Some people make fun of balance pads and bosu balls, but for developing stability it is one of the best tools you can use. There is a reason why top level athletes and their coaches LOVE them.
2. Single Leg Squat
Once the bulgarian split squat becomes easy, you can eliminate the support from the rear leg altogether and do single leg squats.
One phenomenal progressions of the single leg squat is to stop half way up in the repetition and do isometric single leg squats. Just balancing and keeping the leg stable will develop your strength and ability to stabilize.
It's good to build sufficient levels of strength and stability first with the isometric single leg squat and then progress to the actual single leg squat.
When doing the single leg squat, it's extremely important to have control over the entire range of motion.
It's EASY to quickly lower yourself to the bottom and then explode up. This can be good for explosive strength, but it's not good for developing stability or mobility!
Let's take the single leg squat to the next level: use a balance pad.
Balance pad will make the single leg squat one of the most intense knee stabilization exercises you can do.
Start with the isometric single leg squat on a balance pad: this alone will challenge your knee and ankle stability like crazy. It's normal to feel your quads and glutes burn since stability is strength.
Once you have the isometric single leg squat under control, you can start doing full repetitions. Just keep in mind that the repetitions need to be as controlled as possible.
You will shake a lot, but the purpose is to develop control every time you do the exercise. The repetitions alone won't do anything unless you specifically work hard to stabilize the body with every repetition.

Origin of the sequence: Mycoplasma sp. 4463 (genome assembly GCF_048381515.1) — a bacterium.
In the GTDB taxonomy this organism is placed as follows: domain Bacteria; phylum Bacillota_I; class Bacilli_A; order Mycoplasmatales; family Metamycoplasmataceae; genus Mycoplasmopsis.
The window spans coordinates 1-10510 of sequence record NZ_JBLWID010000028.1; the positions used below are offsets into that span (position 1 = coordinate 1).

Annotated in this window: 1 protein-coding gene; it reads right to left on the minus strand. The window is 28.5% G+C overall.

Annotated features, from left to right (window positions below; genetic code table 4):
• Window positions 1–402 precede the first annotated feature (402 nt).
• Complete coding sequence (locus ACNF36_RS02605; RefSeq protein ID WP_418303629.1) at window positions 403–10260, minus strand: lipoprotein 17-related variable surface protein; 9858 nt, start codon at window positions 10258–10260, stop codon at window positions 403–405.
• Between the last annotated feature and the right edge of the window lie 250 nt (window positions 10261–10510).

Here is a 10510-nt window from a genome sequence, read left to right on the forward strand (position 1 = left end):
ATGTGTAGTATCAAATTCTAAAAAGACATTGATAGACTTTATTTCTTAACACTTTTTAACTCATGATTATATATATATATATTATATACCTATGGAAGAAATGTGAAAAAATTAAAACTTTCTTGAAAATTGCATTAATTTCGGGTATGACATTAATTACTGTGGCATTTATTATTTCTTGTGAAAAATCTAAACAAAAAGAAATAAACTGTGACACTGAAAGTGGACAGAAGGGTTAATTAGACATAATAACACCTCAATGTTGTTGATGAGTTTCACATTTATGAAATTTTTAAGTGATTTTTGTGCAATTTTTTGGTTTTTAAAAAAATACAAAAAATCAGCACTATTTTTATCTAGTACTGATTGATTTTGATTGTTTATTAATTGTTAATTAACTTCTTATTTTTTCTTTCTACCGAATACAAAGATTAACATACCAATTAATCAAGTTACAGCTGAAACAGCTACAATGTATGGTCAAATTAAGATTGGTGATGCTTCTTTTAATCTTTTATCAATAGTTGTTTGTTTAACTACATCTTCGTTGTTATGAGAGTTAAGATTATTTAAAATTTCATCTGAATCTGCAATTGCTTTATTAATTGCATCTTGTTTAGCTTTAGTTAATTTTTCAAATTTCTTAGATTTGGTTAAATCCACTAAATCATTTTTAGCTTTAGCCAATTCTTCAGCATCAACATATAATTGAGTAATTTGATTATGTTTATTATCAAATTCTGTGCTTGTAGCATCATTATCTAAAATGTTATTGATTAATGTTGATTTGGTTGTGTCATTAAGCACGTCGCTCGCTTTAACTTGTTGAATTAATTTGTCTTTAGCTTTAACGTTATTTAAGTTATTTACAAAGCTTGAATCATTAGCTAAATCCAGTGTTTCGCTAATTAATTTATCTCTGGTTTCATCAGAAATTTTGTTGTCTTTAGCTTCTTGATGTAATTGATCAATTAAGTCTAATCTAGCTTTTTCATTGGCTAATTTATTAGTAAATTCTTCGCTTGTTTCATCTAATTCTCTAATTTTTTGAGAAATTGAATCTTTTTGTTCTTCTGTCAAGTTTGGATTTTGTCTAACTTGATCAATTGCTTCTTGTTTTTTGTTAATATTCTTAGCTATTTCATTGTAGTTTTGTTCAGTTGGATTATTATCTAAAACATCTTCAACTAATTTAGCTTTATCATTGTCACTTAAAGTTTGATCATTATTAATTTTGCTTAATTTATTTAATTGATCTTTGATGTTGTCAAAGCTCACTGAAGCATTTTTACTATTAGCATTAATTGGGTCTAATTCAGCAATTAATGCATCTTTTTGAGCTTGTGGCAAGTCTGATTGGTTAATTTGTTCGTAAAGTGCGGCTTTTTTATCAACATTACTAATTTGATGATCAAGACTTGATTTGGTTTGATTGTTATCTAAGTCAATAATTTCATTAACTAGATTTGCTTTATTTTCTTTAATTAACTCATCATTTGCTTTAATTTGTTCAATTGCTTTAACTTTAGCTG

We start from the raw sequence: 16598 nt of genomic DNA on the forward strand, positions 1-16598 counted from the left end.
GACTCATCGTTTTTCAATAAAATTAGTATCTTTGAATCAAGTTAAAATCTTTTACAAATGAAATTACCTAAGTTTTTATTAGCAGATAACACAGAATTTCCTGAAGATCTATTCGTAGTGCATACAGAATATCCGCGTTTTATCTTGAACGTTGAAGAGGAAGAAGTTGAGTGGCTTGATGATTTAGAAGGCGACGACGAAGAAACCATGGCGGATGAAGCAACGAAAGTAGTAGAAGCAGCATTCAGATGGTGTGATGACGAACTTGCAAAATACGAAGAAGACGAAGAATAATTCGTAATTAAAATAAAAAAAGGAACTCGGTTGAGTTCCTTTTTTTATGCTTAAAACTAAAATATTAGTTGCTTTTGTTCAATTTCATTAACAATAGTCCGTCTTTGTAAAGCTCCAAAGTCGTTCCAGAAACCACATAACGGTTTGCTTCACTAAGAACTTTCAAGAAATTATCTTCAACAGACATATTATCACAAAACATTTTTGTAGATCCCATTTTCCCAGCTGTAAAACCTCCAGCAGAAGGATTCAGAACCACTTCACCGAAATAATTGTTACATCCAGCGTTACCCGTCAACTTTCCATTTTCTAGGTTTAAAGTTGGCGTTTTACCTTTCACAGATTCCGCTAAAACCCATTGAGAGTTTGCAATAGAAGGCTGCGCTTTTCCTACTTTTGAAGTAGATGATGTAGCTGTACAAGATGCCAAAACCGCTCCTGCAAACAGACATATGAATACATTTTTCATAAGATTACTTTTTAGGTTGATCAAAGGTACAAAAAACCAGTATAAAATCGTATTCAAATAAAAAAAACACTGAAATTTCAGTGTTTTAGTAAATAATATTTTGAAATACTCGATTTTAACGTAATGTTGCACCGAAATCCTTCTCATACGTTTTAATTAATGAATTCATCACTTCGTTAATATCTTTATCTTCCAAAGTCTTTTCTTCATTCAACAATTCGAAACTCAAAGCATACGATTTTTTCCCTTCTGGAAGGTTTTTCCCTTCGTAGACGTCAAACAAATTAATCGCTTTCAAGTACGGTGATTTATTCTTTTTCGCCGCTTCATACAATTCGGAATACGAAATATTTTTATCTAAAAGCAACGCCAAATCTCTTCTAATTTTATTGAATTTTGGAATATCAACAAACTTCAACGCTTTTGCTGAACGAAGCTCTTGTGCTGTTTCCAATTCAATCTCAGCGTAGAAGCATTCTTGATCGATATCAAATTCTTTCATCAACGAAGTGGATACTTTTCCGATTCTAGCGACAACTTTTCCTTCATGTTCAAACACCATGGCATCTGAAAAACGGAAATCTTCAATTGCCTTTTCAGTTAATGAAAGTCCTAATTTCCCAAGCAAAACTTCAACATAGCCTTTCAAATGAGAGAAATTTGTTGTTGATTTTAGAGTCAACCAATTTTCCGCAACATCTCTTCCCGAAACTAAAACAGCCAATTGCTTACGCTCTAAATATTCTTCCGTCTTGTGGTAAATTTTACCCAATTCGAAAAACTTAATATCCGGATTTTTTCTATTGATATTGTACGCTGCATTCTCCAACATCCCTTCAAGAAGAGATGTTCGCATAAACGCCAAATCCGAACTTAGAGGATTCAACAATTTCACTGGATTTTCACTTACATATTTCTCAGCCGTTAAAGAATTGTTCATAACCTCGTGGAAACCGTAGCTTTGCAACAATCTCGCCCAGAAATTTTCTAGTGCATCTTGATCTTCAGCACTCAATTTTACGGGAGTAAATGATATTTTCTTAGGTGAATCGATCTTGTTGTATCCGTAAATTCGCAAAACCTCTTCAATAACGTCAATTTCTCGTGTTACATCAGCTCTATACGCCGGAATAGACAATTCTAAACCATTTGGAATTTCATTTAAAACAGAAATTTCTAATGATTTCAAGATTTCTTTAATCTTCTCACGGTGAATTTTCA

3. Toe Split Squat
Toe split squat is mechanically very different to the bulgarian split squat or the lunge. You will be working more the quads and calves than any other muscles (bulgarian split squat develops hamstrings and glutes in addition to quads).
Toe split squat is a fantastic exercise to develop ankle stability (calves) and to strengthen the knees (quads).
You are also standing on your toes which means your entire posture is significantly less stable and thus requires more stabilization.
In the beginning it's fine to use support from a wall to develop the necessary strength in the quads and calves, but this won't develop stability so well.
The support simply provides too much stability - you want to provide the stability and support with your muscles and for this reason you ideally want to do the exercise without assistance.
Leaning Toe Split Squat
Leaning toe split squat is a special variation which places even more stress and pressure on the quadriceps.
All of these toe split squats are advanced exercises and should not be attempted until the basics are mastered and the bulgarian split squat form is perfect.
Take your time and don't rush it. Mobility and building a good foundation should be the priority before you engage in advanced stability training.